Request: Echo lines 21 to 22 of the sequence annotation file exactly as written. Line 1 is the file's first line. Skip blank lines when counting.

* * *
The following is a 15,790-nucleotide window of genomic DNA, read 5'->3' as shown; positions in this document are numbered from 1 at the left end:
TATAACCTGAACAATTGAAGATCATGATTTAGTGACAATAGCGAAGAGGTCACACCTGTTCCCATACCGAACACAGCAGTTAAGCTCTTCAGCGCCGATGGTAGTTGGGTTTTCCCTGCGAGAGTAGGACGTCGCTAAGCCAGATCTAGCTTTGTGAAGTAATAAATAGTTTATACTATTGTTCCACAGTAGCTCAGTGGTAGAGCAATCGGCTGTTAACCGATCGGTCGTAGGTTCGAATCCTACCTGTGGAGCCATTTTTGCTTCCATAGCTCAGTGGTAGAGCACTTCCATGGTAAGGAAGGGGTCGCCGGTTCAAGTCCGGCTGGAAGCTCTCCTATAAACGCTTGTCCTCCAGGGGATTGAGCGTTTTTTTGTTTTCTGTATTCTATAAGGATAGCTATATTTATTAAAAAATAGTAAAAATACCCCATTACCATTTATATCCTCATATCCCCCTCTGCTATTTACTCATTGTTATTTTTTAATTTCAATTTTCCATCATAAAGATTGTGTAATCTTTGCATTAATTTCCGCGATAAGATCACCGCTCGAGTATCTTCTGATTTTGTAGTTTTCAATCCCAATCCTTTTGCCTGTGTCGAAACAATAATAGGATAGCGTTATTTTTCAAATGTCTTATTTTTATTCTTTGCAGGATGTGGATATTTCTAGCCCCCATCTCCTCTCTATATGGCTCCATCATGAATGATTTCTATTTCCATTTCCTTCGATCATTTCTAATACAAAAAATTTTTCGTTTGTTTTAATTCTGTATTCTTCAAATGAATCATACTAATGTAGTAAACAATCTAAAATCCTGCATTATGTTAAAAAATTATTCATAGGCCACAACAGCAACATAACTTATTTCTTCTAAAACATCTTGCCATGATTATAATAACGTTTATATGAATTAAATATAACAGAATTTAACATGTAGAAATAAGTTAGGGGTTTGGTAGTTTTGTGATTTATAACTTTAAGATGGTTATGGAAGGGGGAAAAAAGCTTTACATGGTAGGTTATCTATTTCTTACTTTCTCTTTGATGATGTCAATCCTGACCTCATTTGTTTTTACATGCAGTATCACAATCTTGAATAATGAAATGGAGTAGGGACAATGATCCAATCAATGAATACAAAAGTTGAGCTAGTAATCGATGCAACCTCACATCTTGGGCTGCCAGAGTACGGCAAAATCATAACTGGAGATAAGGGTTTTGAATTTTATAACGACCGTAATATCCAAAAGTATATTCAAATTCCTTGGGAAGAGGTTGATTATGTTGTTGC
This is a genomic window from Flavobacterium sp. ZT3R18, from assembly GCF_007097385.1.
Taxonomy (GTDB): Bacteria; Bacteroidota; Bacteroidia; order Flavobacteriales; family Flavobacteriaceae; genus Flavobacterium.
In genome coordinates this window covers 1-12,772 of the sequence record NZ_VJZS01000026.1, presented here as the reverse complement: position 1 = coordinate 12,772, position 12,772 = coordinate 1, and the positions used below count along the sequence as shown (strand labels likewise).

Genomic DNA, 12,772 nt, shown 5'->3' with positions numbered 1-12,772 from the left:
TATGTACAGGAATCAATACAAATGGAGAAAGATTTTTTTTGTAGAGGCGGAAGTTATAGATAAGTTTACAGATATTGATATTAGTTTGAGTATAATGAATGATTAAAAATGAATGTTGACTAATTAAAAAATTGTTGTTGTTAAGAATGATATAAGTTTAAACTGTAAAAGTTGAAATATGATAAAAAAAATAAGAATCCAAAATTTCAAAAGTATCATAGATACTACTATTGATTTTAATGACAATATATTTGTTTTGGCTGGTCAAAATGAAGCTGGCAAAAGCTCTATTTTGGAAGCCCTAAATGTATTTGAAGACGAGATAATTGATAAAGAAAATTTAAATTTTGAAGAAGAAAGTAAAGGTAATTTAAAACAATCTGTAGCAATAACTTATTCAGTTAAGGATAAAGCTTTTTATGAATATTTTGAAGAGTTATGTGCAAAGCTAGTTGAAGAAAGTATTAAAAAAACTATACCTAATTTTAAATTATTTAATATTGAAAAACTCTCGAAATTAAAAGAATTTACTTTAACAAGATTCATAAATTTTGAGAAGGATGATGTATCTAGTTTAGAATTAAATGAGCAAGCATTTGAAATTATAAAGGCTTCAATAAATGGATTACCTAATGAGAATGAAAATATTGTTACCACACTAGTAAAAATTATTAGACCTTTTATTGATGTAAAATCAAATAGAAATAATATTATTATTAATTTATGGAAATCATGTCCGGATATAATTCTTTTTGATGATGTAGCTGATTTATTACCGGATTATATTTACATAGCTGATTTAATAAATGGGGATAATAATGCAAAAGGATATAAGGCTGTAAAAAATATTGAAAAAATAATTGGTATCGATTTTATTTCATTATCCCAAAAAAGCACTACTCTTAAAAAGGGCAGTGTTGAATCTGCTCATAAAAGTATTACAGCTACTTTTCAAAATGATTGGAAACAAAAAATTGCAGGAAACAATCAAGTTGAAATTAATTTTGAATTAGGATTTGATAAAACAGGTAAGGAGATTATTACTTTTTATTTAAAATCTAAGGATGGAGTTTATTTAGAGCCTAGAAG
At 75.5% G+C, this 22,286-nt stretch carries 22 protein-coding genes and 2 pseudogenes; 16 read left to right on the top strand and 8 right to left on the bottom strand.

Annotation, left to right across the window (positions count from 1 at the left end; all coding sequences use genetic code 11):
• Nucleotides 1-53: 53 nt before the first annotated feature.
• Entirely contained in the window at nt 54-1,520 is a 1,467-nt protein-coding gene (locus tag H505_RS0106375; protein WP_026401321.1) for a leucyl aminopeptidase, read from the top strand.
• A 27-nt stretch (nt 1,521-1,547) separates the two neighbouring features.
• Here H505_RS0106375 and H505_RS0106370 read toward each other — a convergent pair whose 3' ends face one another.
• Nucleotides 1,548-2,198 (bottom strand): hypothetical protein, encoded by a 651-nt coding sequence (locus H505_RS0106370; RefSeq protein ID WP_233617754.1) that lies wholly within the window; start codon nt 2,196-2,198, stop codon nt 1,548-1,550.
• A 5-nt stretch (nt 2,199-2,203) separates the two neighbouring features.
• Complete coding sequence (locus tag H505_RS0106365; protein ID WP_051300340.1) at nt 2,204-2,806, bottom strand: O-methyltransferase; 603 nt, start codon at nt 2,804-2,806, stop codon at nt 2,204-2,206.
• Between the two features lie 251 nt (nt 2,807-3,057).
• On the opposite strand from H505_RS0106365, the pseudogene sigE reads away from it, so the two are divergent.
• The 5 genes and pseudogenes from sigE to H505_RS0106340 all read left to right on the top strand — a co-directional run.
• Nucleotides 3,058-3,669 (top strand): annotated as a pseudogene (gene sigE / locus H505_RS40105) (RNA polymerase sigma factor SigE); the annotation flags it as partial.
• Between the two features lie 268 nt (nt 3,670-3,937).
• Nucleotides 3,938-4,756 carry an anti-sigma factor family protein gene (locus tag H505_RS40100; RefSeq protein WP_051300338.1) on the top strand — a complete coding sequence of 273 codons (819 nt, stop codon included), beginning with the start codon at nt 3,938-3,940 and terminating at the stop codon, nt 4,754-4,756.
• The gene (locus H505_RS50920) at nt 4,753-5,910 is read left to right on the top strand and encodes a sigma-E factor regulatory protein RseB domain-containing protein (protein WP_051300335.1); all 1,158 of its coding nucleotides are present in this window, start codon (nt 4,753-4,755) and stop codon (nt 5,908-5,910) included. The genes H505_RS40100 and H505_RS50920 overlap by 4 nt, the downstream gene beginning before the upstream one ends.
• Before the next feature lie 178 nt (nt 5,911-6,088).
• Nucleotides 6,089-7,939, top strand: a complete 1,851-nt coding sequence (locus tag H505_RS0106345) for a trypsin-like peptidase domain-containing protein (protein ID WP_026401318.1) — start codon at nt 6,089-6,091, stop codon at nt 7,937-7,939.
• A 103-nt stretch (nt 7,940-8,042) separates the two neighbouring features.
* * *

• Between the two features lie 268 nt (nt 3,670-3,937).
• Nucleotides 3,938-4,756 carry an anti-sigma factor family protein gene (locus tag H505_RS40100; RefSeq protein WP_051300338.1) on the top strand — a complete coding sequence of 273 codons (819 nt, stop codon included), beginning with the start codon at nt 3,938-3,940 and terminating at the stop codon, nt 4,754-4,756.